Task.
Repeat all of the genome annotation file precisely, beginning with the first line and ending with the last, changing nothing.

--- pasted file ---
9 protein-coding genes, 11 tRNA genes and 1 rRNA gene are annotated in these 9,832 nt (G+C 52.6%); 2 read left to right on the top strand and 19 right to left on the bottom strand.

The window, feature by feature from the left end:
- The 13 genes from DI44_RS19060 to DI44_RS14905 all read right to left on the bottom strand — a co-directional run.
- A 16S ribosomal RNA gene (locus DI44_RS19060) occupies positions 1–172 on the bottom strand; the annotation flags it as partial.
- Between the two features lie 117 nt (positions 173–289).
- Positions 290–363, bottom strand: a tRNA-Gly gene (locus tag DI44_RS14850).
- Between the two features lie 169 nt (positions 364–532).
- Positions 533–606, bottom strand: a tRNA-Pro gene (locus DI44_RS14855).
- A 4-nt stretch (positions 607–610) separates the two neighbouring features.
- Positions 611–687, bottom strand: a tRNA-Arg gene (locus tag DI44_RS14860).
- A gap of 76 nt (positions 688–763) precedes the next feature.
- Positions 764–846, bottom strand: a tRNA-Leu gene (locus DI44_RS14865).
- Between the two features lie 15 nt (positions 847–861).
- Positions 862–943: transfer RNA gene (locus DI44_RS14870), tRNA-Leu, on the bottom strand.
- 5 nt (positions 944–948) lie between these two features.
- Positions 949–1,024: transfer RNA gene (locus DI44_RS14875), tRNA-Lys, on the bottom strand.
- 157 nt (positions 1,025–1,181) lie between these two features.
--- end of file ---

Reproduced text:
9 protein-coding genes, 11 tRNA genes and 1 rRNA gene are annotated in these 9,832 nt (G+C 52.6%); 2 read left to right on the top strand and 19 right to left on the bottom strand.

The window, feature by feature from the left end:
- The 13 genes from DI44_RS19060 to DI44_RS14905 all read right to left on the bottom strand — a co-directional run.
- A 16S ribosomal RNA gene (locus DI44_RS19060) occupies positions 1–172 on the bottom strand; the annotation flags it as partial.
- Between the two features lie 117 nt (positions 173–289).
- Positions 290–363, bottom strand: a tRNA-Gly gene (locus tag DI44_RS14850).
- Between the two features lie 169 nt (positions 364–532).
- Positions 533–606, bottom strand: a tRNA-Pro gene (locus DI44_RS14855).
- A 4-nt stretch (positions 607–610) separates the two neighbouring features.
- Positions 611–687, bottom strand: a tRNA-Arg gene (locus tag DI44_RS14860).
- A gap of 76 nt (positions 688–763) precedes the next feature.
- Positions 764–846, bottom strand: a tRNA-Leu gene (locus DI44_RS14865).
- Between the two features lie 15 nt (positions 847–861).
- Positions 862–943: transfer RNA gene (locus DI44_RS14870), tRNA-Leu, on the bottom strand.
- 5 nt (positions 944–948) lie between these two features.
- Positions 949–1,024: transfer RNA gene (locus DI44_RS14875), tRNA-Lys, on the bottom strand.
- 157 nt (positions 1,025–1,181) lie between these two features.